How Can Patients Cope with Medical Phobias?

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pills and water

Swallowing pills can be difficult for some cancer patients and the muscle tension caused by the anxiety can make it physically hard to do.

A doctor’s visit can be stressful, but for some cancer patients, the exams and procedures that come with diagnosis and treatment can be especially anxiety-inducing. For some, the mixture of anxiety and a negative experience during a procedure can lead to the development of a medical phobia. For others, the demands of cancer treatment force them to face long term fears, which are often not based on an experience at all, but about certain aspects of the medical experience.

“Phobias and treatment-related anxieties can be managed and often overcome,” says Karen Fasciano, PsyD, clinical psychiatrist at Dana-Farber/Brigham and Women’s Cancer Center and director of Dana-Farber’s Young Adult Program. Psychologists who work in medical settings use behavioral medicine to help patients with anxieties that make adhering to medical treatment more difficult.

Enclosed spaces of MRI machines, injections, accessing ports, and placing IVs can be stressful for many patients. Even swallowing pills can be difficult for some patients and the muscle tension caused by the anxiety can make it physically hard to do.

While behavioral medicine is often integrated into the care plan for pediatric cancer patients, adult patients may need to seek out help from a mental health provider if they find themselves dealing with a phobia. It’s important to speak with your doctor or care team if you are suffering from any of these phobias so you can get help and continue to follow through with recommended treatments and tests.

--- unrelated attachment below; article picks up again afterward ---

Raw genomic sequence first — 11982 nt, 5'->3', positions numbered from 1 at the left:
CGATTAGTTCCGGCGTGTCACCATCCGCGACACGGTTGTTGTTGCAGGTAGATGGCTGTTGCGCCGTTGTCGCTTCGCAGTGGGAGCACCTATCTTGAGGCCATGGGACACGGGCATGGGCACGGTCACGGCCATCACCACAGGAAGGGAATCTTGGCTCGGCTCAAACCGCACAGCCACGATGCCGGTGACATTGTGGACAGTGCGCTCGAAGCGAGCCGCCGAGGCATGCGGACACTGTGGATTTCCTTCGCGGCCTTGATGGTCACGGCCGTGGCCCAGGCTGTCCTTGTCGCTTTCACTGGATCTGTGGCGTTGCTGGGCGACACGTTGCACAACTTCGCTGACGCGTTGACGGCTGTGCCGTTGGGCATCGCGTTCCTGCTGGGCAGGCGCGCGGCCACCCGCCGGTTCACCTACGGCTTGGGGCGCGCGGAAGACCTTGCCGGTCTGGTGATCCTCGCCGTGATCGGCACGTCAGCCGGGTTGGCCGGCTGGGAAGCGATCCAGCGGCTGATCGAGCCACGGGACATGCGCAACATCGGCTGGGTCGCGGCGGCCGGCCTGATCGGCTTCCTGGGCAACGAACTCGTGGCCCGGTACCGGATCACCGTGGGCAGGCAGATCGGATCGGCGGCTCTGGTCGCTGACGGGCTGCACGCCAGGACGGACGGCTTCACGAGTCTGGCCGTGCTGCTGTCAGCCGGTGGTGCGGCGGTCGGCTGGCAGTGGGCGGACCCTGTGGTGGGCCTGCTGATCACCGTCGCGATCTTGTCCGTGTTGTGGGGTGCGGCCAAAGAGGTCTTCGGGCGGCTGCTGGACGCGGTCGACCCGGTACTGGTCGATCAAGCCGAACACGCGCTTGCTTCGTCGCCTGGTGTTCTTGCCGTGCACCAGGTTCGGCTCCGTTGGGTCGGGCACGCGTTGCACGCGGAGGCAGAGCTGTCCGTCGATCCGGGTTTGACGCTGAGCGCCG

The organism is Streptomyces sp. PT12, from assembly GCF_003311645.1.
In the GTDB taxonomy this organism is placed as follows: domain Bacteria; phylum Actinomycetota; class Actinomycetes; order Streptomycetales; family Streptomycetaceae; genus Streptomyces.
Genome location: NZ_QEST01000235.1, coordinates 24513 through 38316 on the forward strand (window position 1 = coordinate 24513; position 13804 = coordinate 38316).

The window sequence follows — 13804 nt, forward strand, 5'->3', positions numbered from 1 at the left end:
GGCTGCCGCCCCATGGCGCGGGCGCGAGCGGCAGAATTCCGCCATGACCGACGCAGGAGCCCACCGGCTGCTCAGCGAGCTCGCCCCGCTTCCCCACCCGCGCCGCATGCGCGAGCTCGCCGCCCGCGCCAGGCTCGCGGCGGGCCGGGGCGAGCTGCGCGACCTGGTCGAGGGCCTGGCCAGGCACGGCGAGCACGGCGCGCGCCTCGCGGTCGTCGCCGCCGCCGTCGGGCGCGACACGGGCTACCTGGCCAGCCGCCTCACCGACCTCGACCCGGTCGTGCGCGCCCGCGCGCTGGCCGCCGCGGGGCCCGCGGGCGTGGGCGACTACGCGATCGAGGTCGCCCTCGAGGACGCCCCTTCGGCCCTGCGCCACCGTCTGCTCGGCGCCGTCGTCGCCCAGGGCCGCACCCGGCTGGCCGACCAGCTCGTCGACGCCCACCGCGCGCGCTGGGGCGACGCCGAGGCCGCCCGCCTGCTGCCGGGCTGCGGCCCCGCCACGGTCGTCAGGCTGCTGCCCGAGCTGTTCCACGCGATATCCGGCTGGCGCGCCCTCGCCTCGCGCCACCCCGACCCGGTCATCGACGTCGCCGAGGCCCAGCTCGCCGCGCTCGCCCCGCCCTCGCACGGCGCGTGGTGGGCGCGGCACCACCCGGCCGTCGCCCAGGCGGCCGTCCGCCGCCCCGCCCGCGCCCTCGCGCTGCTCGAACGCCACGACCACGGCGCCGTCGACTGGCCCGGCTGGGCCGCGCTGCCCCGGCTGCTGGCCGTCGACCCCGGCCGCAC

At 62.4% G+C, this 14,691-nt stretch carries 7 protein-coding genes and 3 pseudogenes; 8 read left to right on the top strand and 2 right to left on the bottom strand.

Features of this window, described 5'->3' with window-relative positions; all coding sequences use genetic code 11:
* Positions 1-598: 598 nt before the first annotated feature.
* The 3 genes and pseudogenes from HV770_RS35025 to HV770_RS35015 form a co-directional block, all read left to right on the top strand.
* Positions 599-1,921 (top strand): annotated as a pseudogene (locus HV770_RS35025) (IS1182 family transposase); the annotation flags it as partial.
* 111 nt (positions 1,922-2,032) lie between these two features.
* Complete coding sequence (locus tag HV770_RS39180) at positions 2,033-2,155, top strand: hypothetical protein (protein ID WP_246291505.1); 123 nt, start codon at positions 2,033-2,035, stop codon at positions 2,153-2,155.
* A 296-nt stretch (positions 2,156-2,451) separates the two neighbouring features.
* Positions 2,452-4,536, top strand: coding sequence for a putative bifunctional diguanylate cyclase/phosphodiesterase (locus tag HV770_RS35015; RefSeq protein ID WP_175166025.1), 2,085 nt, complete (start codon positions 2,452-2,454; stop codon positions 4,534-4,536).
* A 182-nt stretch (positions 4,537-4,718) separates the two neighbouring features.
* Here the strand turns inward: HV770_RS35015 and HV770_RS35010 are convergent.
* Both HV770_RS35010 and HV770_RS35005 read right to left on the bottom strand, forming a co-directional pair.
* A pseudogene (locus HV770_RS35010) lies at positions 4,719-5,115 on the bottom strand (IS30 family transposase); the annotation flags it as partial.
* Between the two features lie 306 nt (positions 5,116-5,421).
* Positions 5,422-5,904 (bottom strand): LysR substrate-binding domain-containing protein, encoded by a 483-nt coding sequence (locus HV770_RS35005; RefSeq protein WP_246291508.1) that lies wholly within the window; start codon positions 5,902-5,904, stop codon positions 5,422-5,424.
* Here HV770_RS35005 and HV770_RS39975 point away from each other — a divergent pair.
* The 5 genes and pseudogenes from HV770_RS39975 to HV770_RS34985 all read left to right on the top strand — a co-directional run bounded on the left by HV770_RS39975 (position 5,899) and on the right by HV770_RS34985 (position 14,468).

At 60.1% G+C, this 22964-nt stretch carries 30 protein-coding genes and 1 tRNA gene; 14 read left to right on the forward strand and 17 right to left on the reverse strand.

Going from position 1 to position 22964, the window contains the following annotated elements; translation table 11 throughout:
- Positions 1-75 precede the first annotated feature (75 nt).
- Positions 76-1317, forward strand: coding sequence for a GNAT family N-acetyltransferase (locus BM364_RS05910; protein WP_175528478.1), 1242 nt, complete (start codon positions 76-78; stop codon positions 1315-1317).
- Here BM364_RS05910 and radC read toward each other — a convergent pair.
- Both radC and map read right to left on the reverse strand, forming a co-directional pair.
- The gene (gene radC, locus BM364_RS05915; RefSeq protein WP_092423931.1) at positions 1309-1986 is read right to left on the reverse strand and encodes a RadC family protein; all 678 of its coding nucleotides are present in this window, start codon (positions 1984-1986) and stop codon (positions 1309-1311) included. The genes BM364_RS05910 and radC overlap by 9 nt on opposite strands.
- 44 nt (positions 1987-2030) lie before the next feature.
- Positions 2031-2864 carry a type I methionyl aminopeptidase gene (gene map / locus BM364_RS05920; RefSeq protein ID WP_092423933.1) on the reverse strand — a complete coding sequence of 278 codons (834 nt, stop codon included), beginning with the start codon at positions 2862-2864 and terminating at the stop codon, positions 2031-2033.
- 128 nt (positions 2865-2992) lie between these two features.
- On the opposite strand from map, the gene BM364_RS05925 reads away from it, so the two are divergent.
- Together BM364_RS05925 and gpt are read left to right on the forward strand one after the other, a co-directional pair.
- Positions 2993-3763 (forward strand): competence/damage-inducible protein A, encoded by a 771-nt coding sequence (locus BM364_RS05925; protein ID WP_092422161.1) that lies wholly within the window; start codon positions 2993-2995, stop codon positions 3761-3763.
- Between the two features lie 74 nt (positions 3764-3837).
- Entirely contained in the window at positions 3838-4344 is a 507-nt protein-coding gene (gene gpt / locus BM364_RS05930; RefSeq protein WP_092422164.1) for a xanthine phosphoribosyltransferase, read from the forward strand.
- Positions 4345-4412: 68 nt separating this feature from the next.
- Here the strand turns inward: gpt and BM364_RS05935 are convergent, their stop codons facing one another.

“Avoiding aspects of medical care that cause anxiety can make the anxiety worse,” says Fasciano, “This might seem counter intuitive but it is almost universally true.”

Just like all treatment plans, the techniques used to battle phobias differ for every cancer patient. However, most start by identifying the phobia and slowly exposing yourself to the anxious provoking stimulus. This is often done alongside teaching relaxation techniques to keep anxiety down during the exposures.

“If a person has a fear of pill swallowing, they might start by first swallowing an ice cream sprinkle, then a Tic-tac, and slowly try swallowing bigger things until they can swallow the pill itself,” says Fasciano.

Developing relaxation strategies, such as mindfulness techniques or deep breathing, can help patients when they’re feeling particularly anxious about something. Anxiety medications are also an option for patients who are just starting to cope with their phobias and can help relax a person while they confront their fear.

“While many patients may want to combat these features through therapy or relaxation techniques, medication is a reliable option for those trying to overcome a medical phobia,” says Fasciano.

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All content in these blogs is provided by independent writers and does not represent the opinions or advice of Dana-Farber Cancer Institute or its partners.

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